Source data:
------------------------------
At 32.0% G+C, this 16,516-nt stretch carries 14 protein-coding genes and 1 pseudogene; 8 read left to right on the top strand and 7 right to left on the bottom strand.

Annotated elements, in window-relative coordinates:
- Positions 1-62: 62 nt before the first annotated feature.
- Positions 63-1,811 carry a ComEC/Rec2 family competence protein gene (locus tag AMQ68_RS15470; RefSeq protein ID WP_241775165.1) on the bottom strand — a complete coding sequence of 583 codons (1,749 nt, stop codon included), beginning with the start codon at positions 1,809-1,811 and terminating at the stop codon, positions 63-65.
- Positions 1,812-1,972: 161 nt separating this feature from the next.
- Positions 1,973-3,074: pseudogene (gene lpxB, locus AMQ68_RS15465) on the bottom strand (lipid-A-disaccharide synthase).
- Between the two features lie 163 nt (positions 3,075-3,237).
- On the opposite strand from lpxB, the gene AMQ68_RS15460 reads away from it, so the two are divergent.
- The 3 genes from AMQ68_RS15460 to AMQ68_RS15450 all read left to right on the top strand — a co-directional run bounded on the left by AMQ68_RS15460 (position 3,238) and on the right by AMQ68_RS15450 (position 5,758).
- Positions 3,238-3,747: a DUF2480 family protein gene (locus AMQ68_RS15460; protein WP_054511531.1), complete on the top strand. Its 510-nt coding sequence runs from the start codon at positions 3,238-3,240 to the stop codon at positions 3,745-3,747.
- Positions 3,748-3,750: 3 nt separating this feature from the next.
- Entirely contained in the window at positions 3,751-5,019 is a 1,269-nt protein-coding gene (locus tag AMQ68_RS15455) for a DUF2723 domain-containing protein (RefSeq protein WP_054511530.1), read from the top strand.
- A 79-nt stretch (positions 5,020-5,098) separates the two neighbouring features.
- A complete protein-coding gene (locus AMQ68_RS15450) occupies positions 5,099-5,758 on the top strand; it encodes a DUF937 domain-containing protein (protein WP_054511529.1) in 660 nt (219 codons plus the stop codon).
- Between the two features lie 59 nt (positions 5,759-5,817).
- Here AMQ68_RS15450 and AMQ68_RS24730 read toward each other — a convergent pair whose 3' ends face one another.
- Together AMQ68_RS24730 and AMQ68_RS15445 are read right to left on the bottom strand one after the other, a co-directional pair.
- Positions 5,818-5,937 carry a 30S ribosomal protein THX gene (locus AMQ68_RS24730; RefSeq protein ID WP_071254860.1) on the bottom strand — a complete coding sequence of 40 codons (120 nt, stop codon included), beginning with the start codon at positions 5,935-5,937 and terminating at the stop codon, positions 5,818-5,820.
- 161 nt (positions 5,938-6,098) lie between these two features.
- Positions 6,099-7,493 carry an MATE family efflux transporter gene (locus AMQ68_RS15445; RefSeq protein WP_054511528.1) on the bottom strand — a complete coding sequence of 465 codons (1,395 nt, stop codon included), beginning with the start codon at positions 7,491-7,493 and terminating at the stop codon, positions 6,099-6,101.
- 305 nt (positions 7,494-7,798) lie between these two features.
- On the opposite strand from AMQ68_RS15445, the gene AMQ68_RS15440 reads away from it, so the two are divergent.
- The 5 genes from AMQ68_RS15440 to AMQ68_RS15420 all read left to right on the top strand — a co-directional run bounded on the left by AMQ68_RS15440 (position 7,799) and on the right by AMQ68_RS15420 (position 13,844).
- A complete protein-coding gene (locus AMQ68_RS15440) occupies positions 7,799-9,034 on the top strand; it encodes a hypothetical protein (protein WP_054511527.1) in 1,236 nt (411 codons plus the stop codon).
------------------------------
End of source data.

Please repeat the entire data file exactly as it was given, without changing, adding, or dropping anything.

At 32.0% G+C, this 16,516-nt stretch carries 14 protein-coding genes and 1 pseudogene; 8 read left to right on the top strand and 7 right to left on the bottom strand.

Annotated elements, in window-relative coordinates:
- Positions 1-62: 62 nt before the first annotated feature.
- Positions 63-1,811 carry a ComEC/Rec2 family competence protein gene (locus tag AMQ68_RS15470; RefSeq protein ID WP_241775165.1) on the bottom strand — a complete coding sequence of 583 codons (1,749 nt, stop codon included), beginning with the start codon at positions 1,809-1,811 and terminating at the stop codon, positions 63-65.
- Positions 1,812-1,972: 161 nt separating this feature from the next.
- Positions 1,973-3,074: pseudogene (gene lpxB, locus AMQ68_RS15465) on the bottom strand (lipid-A-disaccharide synthase).
- Between the two features lie 163 nt (positions 3,075-3,237).
- On the opposite strand from lpxB, the gene AMQ68_RS15460 reads away from it, so the two are divergent.
- The 3 genes from AMQ68_RS15460 to AMQ68_RS15450 all read left to right on the top strand — a co-directional run bounded on the left by AMQ68_RS15460 (position 3,238) and on the right by AMQ68_RS15450 (position 5,758).
- Positions 3,238-3,747: a DUF2480 family protein gene (locus AMQ68_RS15460; protein WP_054511531.1), complete on the top strand. Its 510-nt coding sequence runs from the start codon at positions 3,238-3,240 to the stop codon at positions 3,745-3,747.
- Positions 3,748-3,750: 3 nt separating this feature from the next.
- Entirely contained in the window at positions 3,751-5,019 is a 1,269-nt protein-coding gene (locus tag AMQ68_RS15455) for a DUF2723 domain-containing protein (RefSeq protein WP_054511530.1), read from the top strand.
- A 79-nt stretch (positions 5,020-5,098) separates the two neighbouring features.
- A complete protein-coding gene (locus AMQ68_RS15450) occupies positions 5,099-5,758 on the top strand; it encodes a DUF937 domain-containing protein (protein WP_054511529.1) in 660 nt (219 codons plus the stop codon).
- Between the two features lie 59 nt (positions 5,759-5,817).
- Here AMQ68_RS15450 and AMQ68_RS24730 read toward each other — a convergent pair whose 3' ends face one another.
- Together AMQ68_RS24730 and AMQ68_RS15445 are read right to left on the bottom strand one after the other, a co-directional pair.
- Positions 5,818-5,937 carry a 30S ribosomal protein THX gene (locus AMQ68_RS24730; RefSeq protein ID WP_071254860.1) on the bottom strand — a complete coding sequence of 40 codons (120 nt, stop codon included), beginning with the start codon at positions 5,935-5,937 and terminating at the stop codon, positions 5,818-5,820.
- 161 nt (positions 5,938-6,098) lie between these two features.
- Positions 6,099-7,493 carry an MATE family efflux transporter gene (locus AMQ68_RS15445; RefSeq protein WP_054511528.1) on the bottom strand — a complete coding sequence of 465 codons (1,395 nt, stop codon included), beginning with the start codon at positions 7,491-7,493 and terminating at the stop codon, positions 6,099-6,101.
- 305 nt (positions 7,494-7,798) lie between these two features.
- On the opposite strand from AMQ68_RS15445, the gene AMQ68_RS15440 reads away from it, so the two are divergent.
- The 5 genes from AMQ68_RS15440 to AMQ68_RS15420 all read left to right on the top strand — a co-directional run bounded on the left by AMQ68_RS15440 (position 7,799) and on the right by AMQ68_RS15420 (position 13,844).
- A complete protein-coding gene (locus AMQ68_RS15440) occupies positions 7,799-9,034 on the top strand; it encodes a hypothetical protein (protein WP_054511527.1) in 1,236 nt (411 codons plus the stop codon).